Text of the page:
Last week, my husband and I met our friends Joan and Dave in San Francisco for a much needed vacation. We’d been planning for months and finally, the day was here. We got on a 7 a.m. flight and by 5 o’clock California time, we were at our destination—the InterContinental Hotel in Nob Hill, San Francisco. Once there, we were looking at six full days of glorious decompression time.
Time that would be filled with the usual suspects—a tour of Alcatraz, a meditative stroll and shopping along the scenic Fisherman’s Wharf, and the hiking up too many hills to count. There were the several Crab Louis salads. And who could forget a day spent traversing the streets of Haight Ashbury, ingesting the second-hand smoke with our fingers crossed.
I couldn’t help but notice, as the week passed, that by the end of our trip, we’d have been on every possible mode of transport known to man—with the exception of the space shuttle. (Although, had we chosen to indulge directly at Haight Ashbury, we might have been able to at least mimic the experience…)
After all, we took a plane to our destination, a boat to the “Rock”, a cable car to Union Square, a double-decker bus to get a flavor of the city’s neighborhoods. We took a taxi to our hotel, which was not easy to flag, after a big meal in Chinatown that put a dent in both our desire and ability to literally repel up the side of the city to our hotel.
But the most fun we had was on the pedicab and then the hot air balloon.
We had just come out of a Michelin-rated restaurant, whose name currently escapes me. (I do, however, remember the Crab Louis, so bravo!) It was later on a Sunday night and the city was quiet. To walk back to our hotel, we’d have had to climb up approximately 10 city blocks—something we were reluctantly prepared to do in lieu of a taxi until we happened by a young guy pulling a pedicab: You know, a bicycle, pulling a little wagon with seats, kind of like a modern day rickshaw for peasants.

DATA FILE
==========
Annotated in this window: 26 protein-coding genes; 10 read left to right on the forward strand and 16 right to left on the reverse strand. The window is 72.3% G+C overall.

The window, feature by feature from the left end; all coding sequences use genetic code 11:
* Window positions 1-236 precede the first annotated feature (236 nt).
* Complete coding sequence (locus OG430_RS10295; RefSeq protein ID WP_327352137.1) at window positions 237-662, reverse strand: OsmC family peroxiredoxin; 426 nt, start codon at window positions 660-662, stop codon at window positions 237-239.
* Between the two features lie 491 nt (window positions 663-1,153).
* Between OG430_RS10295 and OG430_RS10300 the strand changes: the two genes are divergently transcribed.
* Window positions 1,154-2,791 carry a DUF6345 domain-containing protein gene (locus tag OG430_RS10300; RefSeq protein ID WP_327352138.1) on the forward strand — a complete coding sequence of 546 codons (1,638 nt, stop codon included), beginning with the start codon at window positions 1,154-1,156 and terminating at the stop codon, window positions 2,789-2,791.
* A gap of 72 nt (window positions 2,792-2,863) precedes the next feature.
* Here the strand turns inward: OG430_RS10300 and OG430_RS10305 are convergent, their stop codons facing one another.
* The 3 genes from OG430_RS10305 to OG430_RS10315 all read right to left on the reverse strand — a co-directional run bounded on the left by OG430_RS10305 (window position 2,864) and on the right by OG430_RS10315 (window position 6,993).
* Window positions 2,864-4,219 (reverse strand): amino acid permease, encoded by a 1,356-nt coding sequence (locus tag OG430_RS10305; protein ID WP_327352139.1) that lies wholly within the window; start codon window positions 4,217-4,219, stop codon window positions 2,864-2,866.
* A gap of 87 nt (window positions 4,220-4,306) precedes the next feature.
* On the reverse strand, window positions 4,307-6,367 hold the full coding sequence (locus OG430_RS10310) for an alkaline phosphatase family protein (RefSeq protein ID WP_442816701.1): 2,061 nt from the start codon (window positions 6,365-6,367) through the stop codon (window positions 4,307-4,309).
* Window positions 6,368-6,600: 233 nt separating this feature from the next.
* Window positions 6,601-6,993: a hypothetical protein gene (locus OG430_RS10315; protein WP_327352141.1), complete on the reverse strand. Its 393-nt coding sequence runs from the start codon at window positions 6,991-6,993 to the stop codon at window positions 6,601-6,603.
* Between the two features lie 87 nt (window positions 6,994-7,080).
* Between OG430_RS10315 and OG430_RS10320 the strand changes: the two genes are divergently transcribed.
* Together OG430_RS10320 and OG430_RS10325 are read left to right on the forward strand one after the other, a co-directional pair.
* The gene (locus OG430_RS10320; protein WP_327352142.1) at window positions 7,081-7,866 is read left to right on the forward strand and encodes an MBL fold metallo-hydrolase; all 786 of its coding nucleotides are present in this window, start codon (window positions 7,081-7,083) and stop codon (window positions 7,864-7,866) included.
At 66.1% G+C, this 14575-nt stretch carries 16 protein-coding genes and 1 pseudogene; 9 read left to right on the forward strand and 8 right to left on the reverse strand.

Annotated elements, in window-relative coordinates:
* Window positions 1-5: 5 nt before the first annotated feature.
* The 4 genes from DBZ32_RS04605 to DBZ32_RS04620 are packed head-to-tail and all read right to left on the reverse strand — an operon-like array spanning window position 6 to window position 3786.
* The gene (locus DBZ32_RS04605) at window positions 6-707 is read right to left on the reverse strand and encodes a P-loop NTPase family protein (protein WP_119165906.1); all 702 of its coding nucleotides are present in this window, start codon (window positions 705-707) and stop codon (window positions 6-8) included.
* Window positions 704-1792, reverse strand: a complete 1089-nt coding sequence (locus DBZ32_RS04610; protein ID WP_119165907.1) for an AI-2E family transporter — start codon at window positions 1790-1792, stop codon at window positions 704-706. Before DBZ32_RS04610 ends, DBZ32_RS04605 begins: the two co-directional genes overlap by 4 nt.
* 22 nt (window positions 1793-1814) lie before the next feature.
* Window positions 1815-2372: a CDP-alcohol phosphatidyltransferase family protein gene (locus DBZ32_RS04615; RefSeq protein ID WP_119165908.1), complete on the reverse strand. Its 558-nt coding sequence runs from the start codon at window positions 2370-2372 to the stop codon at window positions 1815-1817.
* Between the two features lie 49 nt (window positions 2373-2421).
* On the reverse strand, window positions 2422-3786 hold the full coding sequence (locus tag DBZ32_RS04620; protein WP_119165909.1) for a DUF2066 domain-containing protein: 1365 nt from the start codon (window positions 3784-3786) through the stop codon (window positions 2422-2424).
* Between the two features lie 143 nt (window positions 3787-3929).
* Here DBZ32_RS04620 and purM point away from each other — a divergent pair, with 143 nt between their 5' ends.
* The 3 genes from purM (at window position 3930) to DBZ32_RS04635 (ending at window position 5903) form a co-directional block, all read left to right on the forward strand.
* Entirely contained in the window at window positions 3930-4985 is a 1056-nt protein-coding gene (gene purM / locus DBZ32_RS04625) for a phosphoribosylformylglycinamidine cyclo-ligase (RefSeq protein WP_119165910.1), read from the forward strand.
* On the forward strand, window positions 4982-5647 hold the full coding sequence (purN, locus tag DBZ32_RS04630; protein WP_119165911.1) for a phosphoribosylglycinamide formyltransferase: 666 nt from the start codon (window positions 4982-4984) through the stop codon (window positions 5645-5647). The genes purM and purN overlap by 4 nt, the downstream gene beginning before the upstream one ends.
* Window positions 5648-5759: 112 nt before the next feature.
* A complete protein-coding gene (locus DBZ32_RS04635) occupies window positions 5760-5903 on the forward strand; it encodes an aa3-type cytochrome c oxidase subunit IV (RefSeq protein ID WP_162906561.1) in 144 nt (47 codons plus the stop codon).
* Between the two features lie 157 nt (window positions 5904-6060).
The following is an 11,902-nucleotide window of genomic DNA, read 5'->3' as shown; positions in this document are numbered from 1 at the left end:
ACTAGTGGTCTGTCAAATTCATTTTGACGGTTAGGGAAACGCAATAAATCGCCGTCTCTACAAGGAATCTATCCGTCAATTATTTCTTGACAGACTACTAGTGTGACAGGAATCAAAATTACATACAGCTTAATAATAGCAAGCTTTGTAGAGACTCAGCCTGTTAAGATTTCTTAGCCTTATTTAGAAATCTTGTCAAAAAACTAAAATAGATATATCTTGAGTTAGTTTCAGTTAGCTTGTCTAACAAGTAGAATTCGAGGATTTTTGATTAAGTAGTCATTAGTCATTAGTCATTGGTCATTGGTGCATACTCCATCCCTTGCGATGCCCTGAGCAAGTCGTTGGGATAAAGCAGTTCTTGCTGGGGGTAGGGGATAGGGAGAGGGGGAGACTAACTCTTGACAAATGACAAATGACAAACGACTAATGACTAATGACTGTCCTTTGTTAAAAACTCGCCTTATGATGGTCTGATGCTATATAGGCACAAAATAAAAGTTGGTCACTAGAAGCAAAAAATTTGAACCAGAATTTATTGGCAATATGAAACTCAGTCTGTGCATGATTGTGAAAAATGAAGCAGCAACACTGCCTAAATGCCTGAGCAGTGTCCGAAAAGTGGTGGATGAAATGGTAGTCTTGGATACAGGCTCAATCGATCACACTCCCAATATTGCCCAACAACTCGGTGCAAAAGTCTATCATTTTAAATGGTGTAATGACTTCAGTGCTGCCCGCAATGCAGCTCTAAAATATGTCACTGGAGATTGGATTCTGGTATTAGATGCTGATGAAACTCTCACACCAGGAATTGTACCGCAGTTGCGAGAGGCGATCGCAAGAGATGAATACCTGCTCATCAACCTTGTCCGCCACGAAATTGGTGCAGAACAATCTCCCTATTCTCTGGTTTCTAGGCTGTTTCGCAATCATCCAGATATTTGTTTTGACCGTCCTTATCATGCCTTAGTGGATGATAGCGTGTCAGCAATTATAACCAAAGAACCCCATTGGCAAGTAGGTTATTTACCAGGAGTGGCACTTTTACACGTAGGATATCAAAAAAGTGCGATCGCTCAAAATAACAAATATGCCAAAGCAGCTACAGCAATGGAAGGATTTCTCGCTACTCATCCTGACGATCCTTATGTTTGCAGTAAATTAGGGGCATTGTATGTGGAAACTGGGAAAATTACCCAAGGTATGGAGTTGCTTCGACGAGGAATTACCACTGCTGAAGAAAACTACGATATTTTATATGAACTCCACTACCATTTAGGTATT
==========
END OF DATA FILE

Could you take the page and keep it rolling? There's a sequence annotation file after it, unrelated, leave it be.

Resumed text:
The cycler, who’s name is John, took one look at us—four middle-aged tourists pointing to buildings and trying to keep the wind from blowing up our map—and knew he’d found his next fare. Tired, stuffed, and confused about where we were, we were ripe for the picking.
So he stops his bike, using his feet as a kickstand and calls out to us. “Hey…” Intrigued and, early enough into our vacation to be open to anything, we walk over to him. “Want a ride?” he asks, nodding to the two-seater cab hitched to his bike shaking ever so slightly. We are interested, but concerned. The seat looks small.
“Oh, no worries,” he says. “I can easily get the four of you on here.” And promptly directs me and Joan to sit on our husband’s laps. Now just so you know, neither one of us are lightweights. Not that my friend is fat – to the contrary. But she’s tall and long limbed and I’m not sure I’d want her to sit on my lap while some strange guy on a 10-speed hauls us up the hills of San Fran.
With that, we collectively contemplate the pros and the cons. The pros: The large meal we just enjoyed had begun settling ever deeper into each of our stomachs, making the idea of walking in imaginary crampons up the cement terrain to our hotel seem like a drudge, to say the least. The cons: The seat looked uncomfortable. And the pedicab itself was anything but lush. Let’s just say the new Duke and Duchess of Cambridge would have sent him on his way. But we decided, in the end, it was okay for us.
And so we climbed on and prepared ourselves for anything.